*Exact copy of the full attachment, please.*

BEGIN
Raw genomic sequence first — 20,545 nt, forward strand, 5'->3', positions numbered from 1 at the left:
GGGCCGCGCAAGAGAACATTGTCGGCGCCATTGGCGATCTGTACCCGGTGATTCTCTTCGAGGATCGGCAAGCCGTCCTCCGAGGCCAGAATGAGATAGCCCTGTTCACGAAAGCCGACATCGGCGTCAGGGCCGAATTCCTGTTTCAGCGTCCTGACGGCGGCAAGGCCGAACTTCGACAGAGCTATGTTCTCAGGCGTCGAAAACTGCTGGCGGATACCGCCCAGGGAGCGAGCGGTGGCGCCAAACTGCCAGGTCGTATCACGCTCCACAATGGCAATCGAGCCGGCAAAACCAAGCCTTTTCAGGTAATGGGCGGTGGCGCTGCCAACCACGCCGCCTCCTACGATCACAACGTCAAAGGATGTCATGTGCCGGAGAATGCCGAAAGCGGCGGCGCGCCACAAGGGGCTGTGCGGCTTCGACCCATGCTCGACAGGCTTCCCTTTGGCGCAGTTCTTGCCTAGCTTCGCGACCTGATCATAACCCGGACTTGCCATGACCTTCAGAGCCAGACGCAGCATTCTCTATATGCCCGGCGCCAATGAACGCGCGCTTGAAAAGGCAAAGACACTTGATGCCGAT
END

Raw genomic sequence first — 20,545 nt, forward strand, 5'->3', positions numbered from 1 at the left:
GGGCCGCGCAAGAGAACATTGTCGGCGCCATTGGCGATCTGTACCCGGTGATTCTCTTCGAGGATCGGCAAGCCGTCCTCCGAGGCCAGAATGAGATAGCCCTGTTCACGAAAGCCGACATCGGCGTCAGGGCCGAATTCCTGTTTCAGCGTCCTGACGGCGGCAAGGCCGAACTTCGACAGAGCTATGTTCTCAGGCGTCGAAAACTGCTGGCGGATACCGCCCAGGGAGCGAGCGGTGGCGCCAAACTGCCAGGTCGTATCACGCTCCACAATGGCAATCGAGCCGGCAAAACCAAGCCTTTTCAGGTAATGGGCGGTGGCGCTGCCAACCACGCCGCCTCCTACGATCACAACGTCAAAGGATGTCATGTGCCGGAGAATGCCGAAAGCGGCGGCGCGCCACAAGGGGCTGTGCGGCTTCGACCCATGCTCGACAGGCTTCCCTTTGGCGCAGTTCTTGCCTAGCTTCGCGACCTGATCATAACCCGGACTTGCCATGACCTTCAGAGCCAGACGCAGCATTCTCTATATGCCCGGCGCCAATGAACGCGCGCTTGAAAAGGCAAAGACACTTGATGCCGAT